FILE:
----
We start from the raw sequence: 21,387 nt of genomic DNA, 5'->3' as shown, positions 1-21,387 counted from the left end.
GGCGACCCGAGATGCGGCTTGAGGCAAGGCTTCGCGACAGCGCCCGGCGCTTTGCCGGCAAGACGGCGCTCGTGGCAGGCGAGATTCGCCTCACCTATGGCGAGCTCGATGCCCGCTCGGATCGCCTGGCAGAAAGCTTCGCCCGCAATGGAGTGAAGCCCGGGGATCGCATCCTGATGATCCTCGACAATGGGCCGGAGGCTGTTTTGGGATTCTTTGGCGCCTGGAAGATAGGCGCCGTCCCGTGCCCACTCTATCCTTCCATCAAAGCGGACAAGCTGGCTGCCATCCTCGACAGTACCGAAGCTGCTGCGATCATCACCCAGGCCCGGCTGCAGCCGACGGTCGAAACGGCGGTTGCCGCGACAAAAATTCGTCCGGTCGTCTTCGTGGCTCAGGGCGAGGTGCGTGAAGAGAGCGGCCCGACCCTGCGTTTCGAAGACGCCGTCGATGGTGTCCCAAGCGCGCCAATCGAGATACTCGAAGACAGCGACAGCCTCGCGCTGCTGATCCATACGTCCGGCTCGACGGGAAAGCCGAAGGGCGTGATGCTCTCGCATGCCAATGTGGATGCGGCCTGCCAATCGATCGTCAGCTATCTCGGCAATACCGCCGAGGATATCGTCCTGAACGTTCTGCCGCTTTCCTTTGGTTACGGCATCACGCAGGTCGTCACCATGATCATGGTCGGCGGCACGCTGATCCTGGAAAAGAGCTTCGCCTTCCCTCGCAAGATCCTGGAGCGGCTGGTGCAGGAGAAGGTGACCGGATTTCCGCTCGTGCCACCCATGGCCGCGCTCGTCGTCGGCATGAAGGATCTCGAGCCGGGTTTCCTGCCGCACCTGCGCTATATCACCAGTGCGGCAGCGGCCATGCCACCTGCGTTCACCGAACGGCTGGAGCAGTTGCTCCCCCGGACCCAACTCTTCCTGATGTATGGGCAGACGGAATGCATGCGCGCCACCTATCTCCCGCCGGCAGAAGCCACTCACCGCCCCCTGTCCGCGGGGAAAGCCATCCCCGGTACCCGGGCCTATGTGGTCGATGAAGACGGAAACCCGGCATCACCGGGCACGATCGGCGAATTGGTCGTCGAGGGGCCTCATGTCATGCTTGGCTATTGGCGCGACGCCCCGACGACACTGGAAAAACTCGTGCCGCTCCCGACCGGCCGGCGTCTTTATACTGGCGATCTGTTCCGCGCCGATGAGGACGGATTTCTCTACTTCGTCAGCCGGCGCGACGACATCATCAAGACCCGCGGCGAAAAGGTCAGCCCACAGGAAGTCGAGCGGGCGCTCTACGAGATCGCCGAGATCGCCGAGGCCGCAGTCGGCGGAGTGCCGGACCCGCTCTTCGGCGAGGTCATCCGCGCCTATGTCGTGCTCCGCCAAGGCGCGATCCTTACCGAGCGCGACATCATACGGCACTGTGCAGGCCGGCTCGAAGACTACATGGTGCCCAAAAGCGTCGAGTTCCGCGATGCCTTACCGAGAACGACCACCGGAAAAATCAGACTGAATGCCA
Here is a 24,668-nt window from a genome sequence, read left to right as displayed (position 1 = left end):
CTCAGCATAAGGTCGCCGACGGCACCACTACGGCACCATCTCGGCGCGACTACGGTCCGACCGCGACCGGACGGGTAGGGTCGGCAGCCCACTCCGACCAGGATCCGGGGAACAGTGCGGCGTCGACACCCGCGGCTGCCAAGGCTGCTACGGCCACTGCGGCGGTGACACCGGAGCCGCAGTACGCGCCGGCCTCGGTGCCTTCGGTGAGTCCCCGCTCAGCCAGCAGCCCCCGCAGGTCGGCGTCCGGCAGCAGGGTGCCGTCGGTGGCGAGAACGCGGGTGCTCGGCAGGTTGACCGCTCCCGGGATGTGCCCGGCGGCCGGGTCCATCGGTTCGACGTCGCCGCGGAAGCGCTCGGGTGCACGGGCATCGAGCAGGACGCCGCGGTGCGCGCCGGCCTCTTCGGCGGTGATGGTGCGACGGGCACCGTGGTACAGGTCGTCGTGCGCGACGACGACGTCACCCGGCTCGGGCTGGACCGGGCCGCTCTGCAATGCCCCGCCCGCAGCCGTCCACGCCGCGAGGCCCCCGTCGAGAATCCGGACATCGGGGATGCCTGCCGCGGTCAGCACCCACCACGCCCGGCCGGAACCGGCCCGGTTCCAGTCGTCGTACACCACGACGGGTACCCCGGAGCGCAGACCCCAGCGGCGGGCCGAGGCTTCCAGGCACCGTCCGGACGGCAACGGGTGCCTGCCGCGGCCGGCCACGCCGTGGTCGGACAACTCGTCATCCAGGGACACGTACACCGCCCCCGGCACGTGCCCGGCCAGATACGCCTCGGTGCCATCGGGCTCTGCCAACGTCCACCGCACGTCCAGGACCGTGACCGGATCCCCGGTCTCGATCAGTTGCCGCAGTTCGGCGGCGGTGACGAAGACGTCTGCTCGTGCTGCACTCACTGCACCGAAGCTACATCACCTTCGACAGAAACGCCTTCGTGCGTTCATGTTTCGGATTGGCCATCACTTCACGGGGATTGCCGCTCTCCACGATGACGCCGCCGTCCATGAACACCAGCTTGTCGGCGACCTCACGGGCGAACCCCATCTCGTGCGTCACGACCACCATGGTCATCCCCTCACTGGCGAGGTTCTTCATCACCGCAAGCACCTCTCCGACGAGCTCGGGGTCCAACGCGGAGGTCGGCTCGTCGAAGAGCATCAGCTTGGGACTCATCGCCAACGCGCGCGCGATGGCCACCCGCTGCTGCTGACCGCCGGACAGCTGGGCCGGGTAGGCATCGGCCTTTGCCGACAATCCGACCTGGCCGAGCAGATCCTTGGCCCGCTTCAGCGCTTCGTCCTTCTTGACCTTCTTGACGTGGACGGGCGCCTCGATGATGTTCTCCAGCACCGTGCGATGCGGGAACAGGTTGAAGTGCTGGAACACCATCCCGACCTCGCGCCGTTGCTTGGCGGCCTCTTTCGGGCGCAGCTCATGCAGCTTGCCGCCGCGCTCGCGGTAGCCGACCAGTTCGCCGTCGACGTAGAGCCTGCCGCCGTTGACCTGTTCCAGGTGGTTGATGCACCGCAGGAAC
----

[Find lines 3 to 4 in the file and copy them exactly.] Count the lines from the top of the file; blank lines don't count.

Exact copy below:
Here is a 24,668-nt window from a genome sequence, read left to right as displayed (position 1 = left end):
CTCAGCATAAGGTCGCCGACGGCACCACTACGGCACCATCTCGGCGCGACTACGGTCCGACCGCGACCGGACGGGTAGGGTCGGCAGCCCACTCCGACCAGGATCCGGGGAACAGTGCGGCGTCGACACCCGCGGCTGCCAAGGCTGCTACGGCCACTGCGGCGGTGACACCGGAGCCGCAGTACGCGCCGGCCTCGGTGCCTTCGGTGAGTCCCCGCTCAGCCAGCAGCCCCCGCAGGTCGGCGTCCGGCAGCAGGGTGCCGTCGGTGGCGAGAACGCGGGTGCTCGGCAGGTTGACCGCTCCCGGGATGTGCCCGGCGGCCGGGTCCATCGGTTCGACGTCGCCGCGGAAGCGCTCGGGTGCACGGGCATCGAGCAGGACGCCGCGGTGCGCGCCGGCCTCTTCGGCGGTGATGGTGCGACGGGCACCGTGGTACAGGTCGTCGTGCGCGACGACGACGTCACCCGGCTCGGGCTGGACCGGGCCGCTCTGCAATGCCCCGCCCGCAGCCGTCCACGCCGCGAGGCCCCCGTCGAGAATCCGGACATCGGGGATGCCTGCCGCGGTCAGCACCCACCACGCCCGGCCGGAACCGGCCCGGTTCCAGTCGTCGTACACCACGACGGGTACCCCGGAGCGCAGACCCCAGCGGCGGGCCGAGGCTTCCAGGCACCGTCCGGACGGCAACGGGTGCCTGCCGCGGCCGGCCACGCCGTGGTCGGACAACTCGTCATCCAGGGACACGTACACCGCCCCCGGCACGTGCCCGGCCAGATACGCCTCGGTGCCATCGGGCTCTGCCAACGTCCACCGCACGTCCAGGACCGTGACCGGATCCCCGGTCTCGATCAGTTGCCGCAGTTCGGCGGCGGTGACGAAGACGTCTGCTCGTGCTGCACTCACTGCACCGAAGCTACATCACCTTCGACAGAAACGCCTTCGTGCGTTCATGTTTCGGATTGGCCATCACTTCACGGGGATTGCCGCTCTCCACGATGACGCCGCCGTCCATGAACACCAGCTTGTCGGCGACCTCACGGGCGAACCCCATCTCGTGCGTCACGACCACCATGGTCATCCCCTCACTGGCGAGGTTCTTCATCACCGCAAGCACCTCTCCGACGAGCTCGGGGTCCAACGCGGAGGTCGGCTCGTCGAAGAGCATCAGCTTGGGACTCATCGCCAACGCGCGCGCGATGGCCACCCGCTGCTGCTGACCGCCGGACAGCTGGGCCGGGTAGGCATCGGCCTTTGCCGACAATCCGACCTGGCCGAGCAGATCCTTGGCCCGCTTCAGCGCTTCGTCCTTCTTGACCTTCTTGACGTGGACGGGCGCCTCGATGATGTTCTCCAGCACCGTGCGATGCGGGAACAGGTTGAAGTGCTGGAACACCATCCCGACCTCGCGCCGTTGCTTGGCGGCCTCTTTCGGGCGCAGCTCATGCAGCTTGCCGCCGCGCTCGCGGTAGCCGACCAGTTCGCCGTCGACGTAGAGCCTGCCGCCGTTGACCTGTTCCAGGTGGTTGATGCACCGCAGGAAC